When Philip Leahy, John Rice and Christina Garza come to protest an Albuquerque clinic that provides abortions, they stand on a sidewalk across the parking lot.
“We try to be here all the days that they are open,” Leahy said of Southwestern Women’s Options, which is open on weekdays during normal business hours.
Clad with a scarf, a winter coat and gloves, Leahy explained on a recent chilly weekday that the clinic’s parking lot is private property, and thus he and his fellow protesters are not allowed to step on it. This keeps him at a distance from the clinic’s front door where patients enter.
So his group, Sidewalk Advocates for Life, which opposes abortion, instead tries to wave over women entering the clinic to talk with them.
“If they’ll come over, naturally we have dialogue and present the option, the alternative, which is live-loving and reverence for life,” he said.
The parking lot acts as a buffer of sorts that keeps protesters at a distance with patients while still allowing them to exercise their First Amendment rights.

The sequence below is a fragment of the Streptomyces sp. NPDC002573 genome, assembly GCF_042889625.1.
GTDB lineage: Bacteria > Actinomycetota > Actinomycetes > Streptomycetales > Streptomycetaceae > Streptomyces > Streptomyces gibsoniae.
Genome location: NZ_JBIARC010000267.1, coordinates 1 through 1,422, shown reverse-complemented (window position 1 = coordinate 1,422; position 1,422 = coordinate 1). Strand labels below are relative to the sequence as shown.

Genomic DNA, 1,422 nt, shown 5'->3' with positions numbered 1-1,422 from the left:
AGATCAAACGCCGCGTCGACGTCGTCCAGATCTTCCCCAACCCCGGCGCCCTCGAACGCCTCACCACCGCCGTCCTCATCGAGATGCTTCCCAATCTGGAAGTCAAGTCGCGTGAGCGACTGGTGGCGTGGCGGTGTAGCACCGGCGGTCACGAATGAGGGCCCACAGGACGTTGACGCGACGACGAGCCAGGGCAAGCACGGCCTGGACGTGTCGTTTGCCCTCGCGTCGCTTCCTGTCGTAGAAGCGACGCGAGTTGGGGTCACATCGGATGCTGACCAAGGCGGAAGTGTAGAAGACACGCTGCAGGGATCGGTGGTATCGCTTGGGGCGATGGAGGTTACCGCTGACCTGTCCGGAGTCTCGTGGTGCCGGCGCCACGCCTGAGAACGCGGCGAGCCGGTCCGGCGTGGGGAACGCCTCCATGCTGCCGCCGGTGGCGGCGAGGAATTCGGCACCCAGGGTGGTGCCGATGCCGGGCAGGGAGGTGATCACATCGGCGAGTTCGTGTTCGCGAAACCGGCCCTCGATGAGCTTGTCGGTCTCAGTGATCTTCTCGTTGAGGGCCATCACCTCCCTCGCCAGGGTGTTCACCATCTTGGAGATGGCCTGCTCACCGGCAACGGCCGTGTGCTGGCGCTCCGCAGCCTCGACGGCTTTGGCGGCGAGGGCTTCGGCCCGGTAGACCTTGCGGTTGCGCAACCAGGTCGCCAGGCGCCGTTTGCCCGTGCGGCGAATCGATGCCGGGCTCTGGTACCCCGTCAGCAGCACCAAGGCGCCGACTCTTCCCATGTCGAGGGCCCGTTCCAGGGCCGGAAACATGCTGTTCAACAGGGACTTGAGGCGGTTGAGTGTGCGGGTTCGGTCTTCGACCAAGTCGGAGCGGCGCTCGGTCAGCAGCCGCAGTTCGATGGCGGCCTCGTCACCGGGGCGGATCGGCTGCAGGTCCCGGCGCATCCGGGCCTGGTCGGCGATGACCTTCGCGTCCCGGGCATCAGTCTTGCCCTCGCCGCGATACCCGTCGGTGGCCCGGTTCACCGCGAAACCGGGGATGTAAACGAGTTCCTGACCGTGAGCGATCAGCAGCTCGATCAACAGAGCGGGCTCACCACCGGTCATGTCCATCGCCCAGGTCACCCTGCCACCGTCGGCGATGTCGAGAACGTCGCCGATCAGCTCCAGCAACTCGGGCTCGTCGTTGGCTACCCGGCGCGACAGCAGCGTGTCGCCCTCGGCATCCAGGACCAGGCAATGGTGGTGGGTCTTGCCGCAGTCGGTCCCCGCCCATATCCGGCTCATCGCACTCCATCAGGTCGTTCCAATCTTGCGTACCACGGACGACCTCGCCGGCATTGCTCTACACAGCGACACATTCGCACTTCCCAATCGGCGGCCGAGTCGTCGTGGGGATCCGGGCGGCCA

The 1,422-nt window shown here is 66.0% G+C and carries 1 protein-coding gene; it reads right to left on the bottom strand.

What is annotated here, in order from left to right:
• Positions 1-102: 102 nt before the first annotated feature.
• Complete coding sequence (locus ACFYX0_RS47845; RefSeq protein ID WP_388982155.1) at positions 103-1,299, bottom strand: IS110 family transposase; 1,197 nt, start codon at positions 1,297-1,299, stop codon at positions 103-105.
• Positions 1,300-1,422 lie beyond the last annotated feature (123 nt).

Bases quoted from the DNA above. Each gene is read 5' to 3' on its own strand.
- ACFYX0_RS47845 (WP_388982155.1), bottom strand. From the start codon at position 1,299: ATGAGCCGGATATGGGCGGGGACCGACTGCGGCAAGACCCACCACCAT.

Whether this was strategic thinking on the part of Southwestern Women’s Options isn’t clear. The clinic declined to comment for this story.
David Cohen, co-author of the book “Living In The Crosshairs: The Untold Stories Of Anti-Abortion Terrorism” released last year, ranks preparation as one of the most important security measures a clinic can take.
“Thinking about the location and the physical space at the outset, for the clinics to do that is really helpful,” Cohen said in an interview with NM Political Report. “You can position yourself in a place that has less access to protesters.”
It’s also one of three major security prongs that all Planned Parenthood clinics follow across the nation.
“When you go to the doctor, nobody screams at you,” Vicki Cowart, the CEO and President of Planned Parenthood of the Rocky Mountains, said. “But at Planned Parenthood, you do.”
Each clinic is built in a way “so by the time you park, you can have a little space to walk up to the door and not be screamed at,” she said.